Critical Habitat for Snowy Plover May More Than Double Under New Proposal

Written by American Bird Conservancy

Under a new proposal from the U.S. Fish and Wildlife Service (FWS), land designated as Critical Habitat for the Pacific Coast population of the Western Snowy Plover, a threatened species protected under the Endangered Species Act, may dramatically increase. If the current proposal is fully implemented, the total number of acres designated as Critical Habitat would more than double.

Total designated Critical Habitat would increase from 12,145 acres to 28,261 acres, while individual units would increase from 32 to 68. Three West Coast states would be affected – California would have the biggest increase (from 7,477 acres to 16,777 acres) followed by Washington (from 2,526 acres to 6,265 acres) and Oregon (from 2,147 acres to 5,219 acres).

Of the total acreage, 9,040 acres are on federal lands; 12,740 acres are owned by states or local agencies; and 6,145 acres are located on private lands. In addition, 336 acres are tribal lands in Washington. 

American Bird Conservancy (ABC) is hopeful that the new Critical Habitat will help the plovers, but unfortunately feral cats don’t recognize such designations, so we are going to need additional measures to prevent cat predation in addition to this habitat protection,” said ABC Vice President Mike Parr. For example, feral cats at Elkhorn Slough in Monterey, California are known to take adult Snowy Plovers, chicks, and eggs.


Snowy Plover. © Greg Lavaty

The Snowy Plover is a small shorebird with pale brown to gray upper parts, gray to black legs and bill, and dark patches on the forehead, behind the eyes, and on either side of the upper breast. The Pacific Coast population breeds primarily on coastal beaches from southern Washington to southern Baja California, Mexico.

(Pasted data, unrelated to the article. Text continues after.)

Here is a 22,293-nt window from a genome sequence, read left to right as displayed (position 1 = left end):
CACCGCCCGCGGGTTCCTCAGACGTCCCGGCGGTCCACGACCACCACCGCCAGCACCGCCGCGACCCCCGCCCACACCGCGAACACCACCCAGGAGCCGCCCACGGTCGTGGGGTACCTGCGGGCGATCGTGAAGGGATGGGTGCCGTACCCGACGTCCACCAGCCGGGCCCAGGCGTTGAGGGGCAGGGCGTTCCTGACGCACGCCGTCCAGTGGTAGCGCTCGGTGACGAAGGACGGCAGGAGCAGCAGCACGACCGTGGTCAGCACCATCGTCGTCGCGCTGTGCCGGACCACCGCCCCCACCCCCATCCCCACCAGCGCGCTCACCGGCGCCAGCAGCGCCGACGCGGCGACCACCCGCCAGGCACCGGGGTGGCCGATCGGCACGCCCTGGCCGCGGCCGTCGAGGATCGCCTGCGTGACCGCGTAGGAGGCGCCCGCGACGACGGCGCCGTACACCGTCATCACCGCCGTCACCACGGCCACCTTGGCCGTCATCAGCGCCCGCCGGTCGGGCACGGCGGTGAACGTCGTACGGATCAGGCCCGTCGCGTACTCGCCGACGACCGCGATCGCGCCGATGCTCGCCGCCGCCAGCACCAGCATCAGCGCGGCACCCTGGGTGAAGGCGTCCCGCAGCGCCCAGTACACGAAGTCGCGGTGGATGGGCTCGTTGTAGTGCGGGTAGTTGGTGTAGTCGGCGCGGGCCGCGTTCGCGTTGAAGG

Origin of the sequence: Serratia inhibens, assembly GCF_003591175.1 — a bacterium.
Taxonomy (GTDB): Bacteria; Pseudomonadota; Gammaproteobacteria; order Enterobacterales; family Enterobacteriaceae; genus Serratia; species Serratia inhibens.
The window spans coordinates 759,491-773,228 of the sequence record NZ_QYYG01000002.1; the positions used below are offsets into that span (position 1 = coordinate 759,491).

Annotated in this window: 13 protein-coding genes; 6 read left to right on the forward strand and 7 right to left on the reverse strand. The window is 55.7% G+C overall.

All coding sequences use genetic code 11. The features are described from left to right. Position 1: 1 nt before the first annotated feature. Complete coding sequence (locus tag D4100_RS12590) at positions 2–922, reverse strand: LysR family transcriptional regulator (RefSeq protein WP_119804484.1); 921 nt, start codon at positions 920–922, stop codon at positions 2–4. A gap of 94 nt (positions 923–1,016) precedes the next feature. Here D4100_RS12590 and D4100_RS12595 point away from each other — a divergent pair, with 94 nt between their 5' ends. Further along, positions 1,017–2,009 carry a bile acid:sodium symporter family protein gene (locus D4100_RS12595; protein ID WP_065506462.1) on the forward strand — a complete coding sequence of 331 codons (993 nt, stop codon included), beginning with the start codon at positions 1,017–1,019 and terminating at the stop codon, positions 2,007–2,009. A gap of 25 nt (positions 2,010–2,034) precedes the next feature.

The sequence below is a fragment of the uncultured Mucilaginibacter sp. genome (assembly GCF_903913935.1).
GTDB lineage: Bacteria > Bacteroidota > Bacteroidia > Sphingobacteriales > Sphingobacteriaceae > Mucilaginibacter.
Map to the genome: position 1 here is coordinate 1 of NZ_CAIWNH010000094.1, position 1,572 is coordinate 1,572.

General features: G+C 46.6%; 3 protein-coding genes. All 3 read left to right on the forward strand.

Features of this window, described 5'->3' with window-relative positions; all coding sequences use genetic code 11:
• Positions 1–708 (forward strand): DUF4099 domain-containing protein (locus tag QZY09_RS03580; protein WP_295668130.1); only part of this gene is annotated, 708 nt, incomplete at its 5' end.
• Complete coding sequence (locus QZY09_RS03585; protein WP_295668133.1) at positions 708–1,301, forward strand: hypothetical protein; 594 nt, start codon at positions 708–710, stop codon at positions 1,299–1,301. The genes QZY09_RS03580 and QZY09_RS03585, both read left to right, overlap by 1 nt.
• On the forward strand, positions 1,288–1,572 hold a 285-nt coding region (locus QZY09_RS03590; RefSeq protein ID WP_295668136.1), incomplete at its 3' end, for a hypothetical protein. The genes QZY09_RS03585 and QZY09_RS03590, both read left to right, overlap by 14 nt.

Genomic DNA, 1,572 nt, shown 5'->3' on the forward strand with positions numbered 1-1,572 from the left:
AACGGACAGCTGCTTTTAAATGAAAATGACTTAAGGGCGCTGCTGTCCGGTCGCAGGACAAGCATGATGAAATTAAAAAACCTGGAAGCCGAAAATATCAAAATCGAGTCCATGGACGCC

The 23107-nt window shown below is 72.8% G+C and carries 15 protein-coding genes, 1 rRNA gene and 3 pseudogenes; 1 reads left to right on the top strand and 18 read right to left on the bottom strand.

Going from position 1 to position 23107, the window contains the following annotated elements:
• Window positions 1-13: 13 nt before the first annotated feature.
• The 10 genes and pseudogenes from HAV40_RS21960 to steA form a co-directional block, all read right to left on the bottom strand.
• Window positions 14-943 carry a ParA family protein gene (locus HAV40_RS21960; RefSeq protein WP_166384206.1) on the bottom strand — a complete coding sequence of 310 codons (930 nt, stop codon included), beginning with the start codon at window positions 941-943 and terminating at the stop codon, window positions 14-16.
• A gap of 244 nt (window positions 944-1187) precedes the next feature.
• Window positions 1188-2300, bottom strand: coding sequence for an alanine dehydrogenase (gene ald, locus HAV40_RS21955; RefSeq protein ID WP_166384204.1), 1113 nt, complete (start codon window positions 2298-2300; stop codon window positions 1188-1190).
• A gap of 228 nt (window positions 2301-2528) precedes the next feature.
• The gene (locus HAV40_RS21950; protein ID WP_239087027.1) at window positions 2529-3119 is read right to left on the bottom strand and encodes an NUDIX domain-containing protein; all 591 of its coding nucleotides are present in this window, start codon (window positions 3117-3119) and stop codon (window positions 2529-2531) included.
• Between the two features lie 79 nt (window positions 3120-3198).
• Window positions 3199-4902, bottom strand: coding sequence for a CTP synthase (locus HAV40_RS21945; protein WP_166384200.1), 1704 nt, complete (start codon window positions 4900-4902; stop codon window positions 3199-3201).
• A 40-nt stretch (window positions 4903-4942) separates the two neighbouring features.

The proposal is the result of a lawsuit and two additional factors — the anticipated adverse effects of rising sea levels resulting from climate change that will significantly impact the bird, and a new policy direction for FWS that stresses the role that unoccupied habitat can provide for the conservation of the species.

In 1999, FWS designated about 19,500 acres as critical habitat, however in 2005, as a result of a lawsuit by developers, that number was reduced to 12,145 acres. This proposal follows another lawsuit from an environmental group seeking greater protections for the bird.

Critical Habitat is a provision under the Endangered Species Act that identifies geographic areas containing features essential for the conservation of a threatened or endangered species, and which may require special management considerations or protection. Designation of Critical Habitat does not affect land ownership, establish a refuge or preserve and has no impact on private landowners taking actions on their land that do not require federal funding or permits.

The Snowy Plover was listed as threatened in 1991, and biologists estimate that no more than 2,270 Snowy Plovers breed along the Pacific Coast of the United States, with approximately an equal number breeding on the west coast of Baja California. The largest number of breeding birds occurs south of San Francisco Bay to southern Baja. The species’ decline has been attributed to loss of nesting habitat, human disturbance, encroachment of European beach grass on nesting grounds, and predation. The Pacific Coast population of the Western Snowy Plover was listed as a “distinct population segment,” on March 5, 1993.

FWS is seeking comments and information on all aspects of this proposed rule and will accept comments and information until May 23, 2011. Comments and information can be submitted electronically to In the box that reads “Enter Keyword or ID,” enter the Docket number for this finding, which is FWS-R8-ES-2010-0070. Check the box that reads “Open for Comment/Submission,” and then click the Search button. You will see an icon that reads “Submit a Comment.” Please ensure that you have found the correct rulemaking before submitting your comment.

If submitting comments by hard copy or hand delivery, please send them to: Public Comments Processing, Attn: Docket No. FWS–R8–ES–2010-0070, Division of Policy and Directives Management, U.S. Fish and Wildlife Service, 4401 N. Fairfax Drive, Suite 222, Arlington, VA 22203.


American Bird Conservancy (ABC) is a 501(c)(3) not-for-profit membership organization which conserves native birds and their habitats throughout the Americas by safeguarding the rarest species, conserving and restoring habitats, and reducing threats while building capacity in the bird conservation movement.


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